Sunday, October 11, 2015

On Forecast Intervals "too Wide to be Useful"

I keep hearing people say things like this or that forecast interval is "too wide to be useful." 

In general, equating "wide" intervals with "useless" intervals is nonsense. A good (useful) forecast interval is one that's correctly conditionally calibrated; see Christoffersen (International Economic Review, 1998). If a correctly-conditionally-calibrated interval is wide, then so be it. A wide interval is appropriate and desirable if conditional risk is truly high.

[Note well:  The relevant calibration concept is conditional. It's not enough for a forecast interval to be merely correctly unconditionally calibrated, which means that an allegedly x percent interval actually winds up containing the realization x percent of the time. That's necessary, but not sufficient, for correct conditional calibration. Again, see Christoffersen.]

Of course all this holds as well for density forecasts.  
Whether a density forecast is "good" has nothing to do with its dispersion. Rather, in precise parallel to interval forecasts, a good density forecast is one that's correctly conditionally calibrated; see Diebold, Gunther and Tay (International Economic Review, 1998). 

Sunday, October 4, 2015

Whither Econometric Principal-Components Regressions?

Principal-components regression (PCR) is routine in applied time-series econometrics.

Why so much PCR, and so little ridge regression? Ridge and PCR are both shrinkage procedures involving PC's. The difference is that ridge effectively includes all PC's and shrinks according to sizes of associated eigenvalues, whereas PCR effectively shrinks some PCs completely to zero (those not included) and doesn't shrink others at all (those included). 

Does not ridge resonate as more natural and appropriate? 

This recognition is hardly new or secret. It's in standard texts, like the beautiful Hastie et al. Elements of Statistical Learning.  

Econometricians should pay more attention to ridge.  

Thursday, October 1, 2015

Balke et al. on Real-Time Nowcasting

Check out the new paper, "Incorporating the Beige Book in a Quantitative Index of Economic Activity," by Nathan Balke, Michael Fulmer and Ren Zhang (BFZ).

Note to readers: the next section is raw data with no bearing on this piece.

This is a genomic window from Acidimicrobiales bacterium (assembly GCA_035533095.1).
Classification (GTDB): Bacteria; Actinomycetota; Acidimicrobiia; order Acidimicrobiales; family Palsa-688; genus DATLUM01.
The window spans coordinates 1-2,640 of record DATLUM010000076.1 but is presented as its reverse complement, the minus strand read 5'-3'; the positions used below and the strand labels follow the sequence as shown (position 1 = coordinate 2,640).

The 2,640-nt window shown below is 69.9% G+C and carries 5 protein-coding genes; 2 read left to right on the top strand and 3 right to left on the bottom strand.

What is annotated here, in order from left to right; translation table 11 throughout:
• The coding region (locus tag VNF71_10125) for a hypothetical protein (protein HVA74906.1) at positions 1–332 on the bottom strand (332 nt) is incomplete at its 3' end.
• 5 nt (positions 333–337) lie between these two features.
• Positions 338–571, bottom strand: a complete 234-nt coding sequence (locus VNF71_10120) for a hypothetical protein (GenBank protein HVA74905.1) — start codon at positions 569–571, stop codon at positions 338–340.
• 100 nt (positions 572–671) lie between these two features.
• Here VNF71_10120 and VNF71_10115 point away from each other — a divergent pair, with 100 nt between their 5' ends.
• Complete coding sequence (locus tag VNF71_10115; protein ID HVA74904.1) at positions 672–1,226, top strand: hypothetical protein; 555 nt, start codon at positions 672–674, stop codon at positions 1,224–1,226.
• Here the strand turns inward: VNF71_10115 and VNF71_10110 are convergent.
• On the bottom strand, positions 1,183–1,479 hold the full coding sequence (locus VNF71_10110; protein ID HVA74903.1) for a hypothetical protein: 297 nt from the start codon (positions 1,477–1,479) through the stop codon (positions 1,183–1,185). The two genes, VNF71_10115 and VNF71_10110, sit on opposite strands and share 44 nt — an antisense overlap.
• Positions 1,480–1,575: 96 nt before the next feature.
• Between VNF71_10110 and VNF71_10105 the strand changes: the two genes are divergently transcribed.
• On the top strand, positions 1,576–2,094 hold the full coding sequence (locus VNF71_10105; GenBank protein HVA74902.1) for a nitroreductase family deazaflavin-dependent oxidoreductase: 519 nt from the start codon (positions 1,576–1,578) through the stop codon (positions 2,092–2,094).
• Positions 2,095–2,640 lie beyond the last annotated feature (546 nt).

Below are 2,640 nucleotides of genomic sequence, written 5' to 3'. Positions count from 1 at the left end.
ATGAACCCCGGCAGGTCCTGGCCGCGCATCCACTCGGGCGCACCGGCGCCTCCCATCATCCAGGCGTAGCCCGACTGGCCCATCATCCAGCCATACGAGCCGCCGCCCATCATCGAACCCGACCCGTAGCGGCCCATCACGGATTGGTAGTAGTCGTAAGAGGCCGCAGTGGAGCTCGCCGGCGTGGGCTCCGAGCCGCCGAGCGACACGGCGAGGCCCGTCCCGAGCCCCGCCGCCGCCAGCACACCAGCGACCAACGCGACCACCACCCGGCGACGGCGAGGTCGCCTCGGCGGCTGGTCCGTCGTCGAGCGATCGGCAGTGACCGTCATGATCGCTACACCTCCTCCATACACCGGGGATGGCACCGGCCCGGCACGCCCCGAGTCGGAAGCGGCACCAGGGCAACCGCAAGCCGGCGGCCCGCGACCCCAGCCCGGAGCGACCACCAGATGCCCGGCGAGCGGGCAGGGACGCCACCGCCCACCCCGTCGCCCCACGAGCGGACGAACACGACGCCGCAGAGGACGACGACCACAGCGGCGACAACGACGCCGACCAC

[The Beige Book (BB) is a written description of U.S. economic conditions, produced by the Federal Reserve system. It is released eight times a year, roughly two weeks before the FOMC meeting.]

Basically BFZ include BB in an otherwise-standard FRB Philadelphia ADS Index.  Here's the abstract:  
We apply customized text analytics to the written description contained in the BB to obtain a quantitative measure of current economic conditions. This quantitative BB measure is then included into a dynamic factor index model that also contains other commonly used quantitative economic data. We find that at the time the BB is released, the BB has information about current economic activity not contained in other quantitative data. This is particularly the case during recessionary periods. However, by three weeks after its release date,"old" BB contain little additional information about economic activity not already contained in other quantitative data.  

The paper is interesting for several reasons.

First, from a technical viewpoint, BFZ take mixed-frequency data to the max, because Beige Book releases are unequally spaced. Their modified ADS has quarterly, monthly, weekly, and now unequally-spaced, variables.  But the Kalman filter handles it all, seamlessly.   

Second, including Beige Book -- basically "the view of the Federal Reserve System" -- is a novel and potentially large expansion of the nowcast information set.

Third, BFZ approach the evaluation problem in a very clever way, not revealed in the abstract. They view the initial ADS releases (with vs. without BB included) as forecasts of final-revised ADS (without BB included). They find large gains from including BB in estimating time t activity using time t vintage data, but little gain from including BB in estimating time t-30 (days) activity using time t vintage data. That is, including BB in ADS improves real-time nowcasting, even if it evidently adds little to retrospective historical assessment.